emphasis upon basic training, with no truck paid to entertaining students. He
offers what works and then it is up to you to put in the effort. Don't think
about success. Just follow the rules and grind out the skill.
|My first martial arts teacher John Bowen - that's me on the left (about 1981)|
do you make of tai chi's current popularity?
For sure TCC is popular in terms of numbers, but there are still a great
many misconceptions about the art. Many people come to TCC classes with the
idea that is an easy option that doesn't need any self motivation or commitment.
I read a recent article during which a person mentioned that his seventy
something year old mother had gone to a Tai Chi class. She said she wouldn't be
going back again as "she got more exercise during the walk to and from the
class than during the class itself". The continuing move towards shorter
and more simple forms and to fast-track instructor courses all feed into this.
Taijiquan is much more than just learning a few sets of movements or a few push
hands tricks. It is the development of complete physical and mental
coordination. It means striving to follow a set of rules that have been passed
down for many generations. If it is to maintain its credibility newcomers to
TCC need to be steered towards qualified teachers who have taken the time to
learn the art properly, and teachers need to be encouraged to continue working
on their own development.
teacher how do you feel about the martial aspect of the art?
TCC is a martial art. Within Chen TCC we can trace back almost 400
years during which every generation, until recent times used their skills to defend
themselves and their community. People often try to understand the martial
aspect of TCC by comparing it to other more obvious martial arts. TCC has its
own unique way of training martial skill. It requires us to train the whole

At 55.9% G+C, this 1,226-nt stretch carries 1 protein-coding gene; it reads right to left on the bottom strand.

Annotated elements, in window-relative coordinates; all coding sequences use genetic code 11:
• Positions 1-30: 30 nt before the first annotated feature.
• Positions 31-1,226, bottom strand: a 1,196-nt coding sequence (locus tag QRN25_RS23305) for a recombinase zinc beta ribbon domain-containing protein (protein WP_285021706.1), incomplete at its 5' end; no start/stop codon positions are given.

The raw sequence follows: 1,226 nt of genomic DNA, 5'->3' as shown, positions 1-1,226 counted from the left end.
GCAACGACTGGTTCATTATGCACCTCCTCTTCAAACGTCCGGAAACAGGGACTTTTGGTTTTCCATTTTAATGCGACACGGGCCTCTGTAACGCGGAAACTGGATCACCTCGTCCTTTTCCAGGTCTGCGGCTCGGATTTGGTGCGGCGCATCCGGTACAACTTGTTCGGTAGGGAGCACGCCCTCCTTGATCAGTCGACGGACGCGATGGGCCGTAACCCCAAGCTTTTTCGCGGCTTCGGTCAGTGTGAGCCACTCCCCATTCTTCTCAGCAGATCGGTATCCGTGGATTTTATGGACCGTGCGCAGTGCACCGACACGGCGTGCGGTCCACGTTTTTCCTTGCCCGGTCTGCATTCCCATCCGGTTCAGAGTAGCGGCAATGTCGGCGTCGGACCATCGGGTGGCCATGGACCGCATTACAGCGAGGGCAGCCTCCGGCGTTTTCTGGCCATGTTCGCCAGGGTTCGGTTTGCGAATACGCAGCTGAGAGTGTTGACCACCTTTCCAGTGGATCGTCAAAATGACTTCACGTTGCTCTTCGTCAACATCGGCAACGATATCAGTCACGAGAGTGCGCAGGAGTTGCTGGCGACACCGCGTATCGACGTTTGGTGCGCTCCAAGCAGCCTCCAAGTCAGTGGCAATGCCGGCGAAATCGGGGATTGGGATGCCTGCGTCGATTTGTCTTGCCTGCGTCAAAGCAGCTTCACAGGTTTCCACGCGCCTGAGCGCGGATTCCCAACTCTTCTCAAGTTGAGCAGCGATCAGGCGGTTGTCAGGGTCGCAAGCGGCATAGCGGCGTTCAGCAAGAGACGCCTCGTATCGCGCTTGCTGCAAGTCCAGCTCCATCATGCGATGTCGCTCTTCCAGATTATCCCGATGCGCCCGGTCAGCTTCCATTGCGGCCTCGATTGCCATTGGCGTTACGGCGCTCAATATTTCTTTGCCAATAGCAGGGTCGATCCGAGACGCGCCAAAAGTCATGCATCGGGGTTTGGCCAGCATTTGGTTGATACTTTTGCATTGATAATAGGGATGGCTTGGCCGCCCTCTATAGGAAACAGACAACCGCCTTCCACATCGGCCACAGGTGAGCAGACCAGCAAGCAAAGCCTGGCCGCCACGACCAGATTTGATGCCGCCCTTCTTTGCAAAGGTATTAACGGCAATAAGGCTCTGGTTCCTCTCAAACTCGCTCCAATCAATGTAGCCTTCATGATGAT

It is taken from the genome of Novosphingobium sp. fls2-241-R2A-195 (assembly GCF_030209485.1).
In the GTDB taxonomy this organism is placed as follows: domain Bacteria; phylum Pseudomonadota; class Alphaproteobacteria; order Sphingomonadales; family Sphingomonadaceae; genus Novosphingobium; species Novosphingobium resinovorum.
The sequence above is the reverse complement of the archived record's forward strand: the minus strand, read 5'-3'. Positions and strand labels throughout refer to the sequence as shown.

body as a system rather than training individual techniques. Many learners
become fixated on training set applications rather than the underlying method.
Simply training hard is not enough. We must understand and train in line with
Taijiquan's principles and philosophy. For example if we are to develop
effective fajin we should first learn to "fang song" or loosen our
body. Taijiquan's unique brand of looseness allows us to use strength
effectively. We should also understand spiral force, the requirements for each
part of the body, how to coordinate the crotch and waist, how to use the floor
to employ the system's "rebounding force"…
|Qinna training with GM Chen Xiaoxing |
are your views on competition?
Competition has its place. Before I came to TCC I competed many
times in external martial arts competitions and once taking up TCC was
successful in several push hands competitions. All valuable experience in terms
of being tested under pressure. If your goal is to achieve fighting skills, you
can learn a lot about yourself and your ability when faced with a non-compliant
opponent. It's okay to talk about this or that technique, but can you continue
to fight after you have been hurt? Can
you control your emotions when facing a strong opponent in a full contact bout?
Do you realise how much punishment you or another person can take, without even
being aware of it, when your adrenalin is flowing? Answering these questions
gives confidence and a sense of realism to your training. Forms competition can
motivate some people to train harder. Ultimately I find that the majority of
students are not that interested in competition, which is also okay.
|Competition training in the early 80s, when I had more hair!|
direction would you like to see tai chi going in the future?
Regardless of style, I would like to see more people keeping
confidence in the traditional systems. The traditional way is harder to learn,
but it is worth learning.